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Herbs to Avoid With Hypothyroidism

by
author image Robin Wood-Moen
Robin Wood-Moen began writing in 2000. She is an academic researcher in health psychology, psychoneuroimmunology, religion/spirituality, bereavement, death/dying, meaning-making processes and CAM therapies. She holds a Bachelor of Arts in forensic-social sciences from University of North Dakota, a Master of Science in psychology and is working on her Ph.D. in health psychology, both from Walden University.
Herbs to Avoid With Hypothyroidism
Some herbs can exacerbate symptoms or worsen a medical condition. Photo Credit herbal spices studio isolated over white image by dinostock from <a href="http://www.fotolia.com">Fotolia.com</a>

Over the last two decades, herbal supplements have been the target of both praise and harsh criticism by the medical industry. Herbs have been heralded for centuries for their medicinal properties and natural--rather than synthetic--approach to treating many minor conditions. However, issues continue to spark controversy regarding consistency in dosing, herb-drug-vitamin interactions, regulation, toxicity and toxin levels. As always, it is imperative to consult with your doctor before attempting to self-medicate a condition as potentially life-threatening as hypothyroidism.

Astragalus

Astragalus, or Astragalus membranaceus, is a trusted herb used in the practice of traditional Chinese medicine for centuries. It is prized for its ability to guard the body against stressed adrenals, and its antioxidant role is believed to defend against diseases such as cancer. However, for individuals with hypothyroidism, the use of astragalus can pose a serious health threat. According to the National Center for Complementary and Alternative Medicine, astragalus can contain potentially toxic levels of selenium and can interfere with medications that suppress the immune system, blood sugar and blood pressure--which may be fatal. Talk to your physician prior to taking astragalus.

Bladderwrack

Bladderwrack is a seaweed harvested for medicinal purposes. While it is generally common to see it used for hyperthyroidism, or overactive thyroid, it can be unsafe for those experiencing underactive thyroid problems. MedlinePlus suggests that this is due to the high concentration of iodine that may exceed what is actually required for treatment. Prolonged use of bladderwrack has been shown to cause goiter and increase the risk of getting thyroid cancer. Bladderwrack, being a seaweed, is also prone to high levels of toxins such as heavy metals like arsenic found in ocean water. Speak with your doctor before using bladderwrack.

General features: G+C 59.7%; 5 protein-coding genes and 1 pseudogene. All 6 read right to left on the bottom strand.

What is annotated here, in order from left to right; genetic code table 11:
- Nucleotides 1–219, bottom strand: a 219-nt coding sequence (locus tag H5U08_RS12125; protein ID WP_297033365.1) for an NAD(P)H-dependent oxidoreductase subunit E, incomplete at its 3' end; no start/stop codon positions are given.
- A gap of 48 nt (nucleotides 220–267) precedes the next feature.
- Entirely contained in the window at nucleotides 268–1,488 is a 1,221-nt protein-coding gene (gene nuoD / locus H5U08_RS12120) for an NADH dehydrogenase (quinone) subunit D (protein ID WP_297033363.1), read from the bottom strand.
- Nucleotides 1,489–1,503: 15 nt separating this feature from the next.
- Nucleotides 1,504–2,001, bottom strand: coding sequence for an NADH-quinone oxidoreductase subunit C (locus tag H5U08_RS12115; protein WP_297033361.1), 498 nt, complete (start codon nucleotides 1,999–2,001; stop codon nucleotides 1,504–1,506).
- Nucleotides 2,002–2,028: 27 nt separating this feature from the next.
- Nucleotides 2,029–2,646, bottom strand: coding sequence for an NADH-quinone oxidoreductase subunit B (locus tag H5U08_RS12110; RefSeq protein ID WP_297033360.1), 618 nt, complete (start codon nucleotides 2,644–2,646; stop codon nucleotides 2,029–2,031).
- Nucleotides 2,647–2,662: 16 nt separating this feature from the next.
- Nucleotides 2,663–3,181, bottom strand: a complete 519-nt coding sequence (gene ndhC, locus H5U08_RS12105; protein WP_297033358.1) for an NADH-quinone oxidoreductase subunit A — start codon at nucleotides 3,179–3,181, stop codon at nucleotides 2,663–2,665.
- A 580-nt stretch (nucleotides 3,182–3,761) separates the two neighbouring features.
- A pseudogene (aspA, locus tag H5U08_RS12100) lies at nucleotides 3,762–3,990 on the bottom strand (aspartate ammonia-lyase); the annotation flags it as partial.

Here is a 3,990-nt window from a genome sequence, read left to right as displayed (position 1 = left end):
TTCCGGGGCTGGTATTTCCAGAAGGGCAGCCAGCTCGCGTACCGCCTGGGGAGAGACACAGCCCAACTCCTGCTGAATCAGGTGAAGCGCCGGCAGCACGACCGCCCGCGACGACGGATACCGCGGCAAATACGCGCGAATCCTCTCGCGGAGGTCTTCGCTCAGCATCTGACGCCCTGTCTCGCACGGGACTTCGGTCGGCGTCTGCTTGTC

Echinacea

Echinacea, or Echinacea angustifolia and Enchinacea purpurea, is a traditionally Native American herb that has been favored for centuries as a medical panacea for numerous ailments. This herb is an antioxidant and can stimulate the immune system, plus it has anti-inflammatory, anti-viral and pain-relieving properties, making it a favorite supplement in the general population today. Yet many thyroid conditions and cancers can worsen with the use of antioxidants and caution should be exercised before taking this supplement. To ensure your safety, talk to your doctor before taking echinacea for any medical condition.

Garlic

Garlic, or Allium sativum, is one of the most widely used herbs globally. It is used to flavor Asian and Mediterranean cuisine, and it is taken as an oral supplement to combat infection and strengthen the immune system. The Longwood Herb Task Force website suggests that while garlic has shown to be beneficial to heart patients, there is still insufficient clinical data to promote its use. In fact, the task force reported that one of the adverse reactions of garlic intake is the onset of hypothyroidism.

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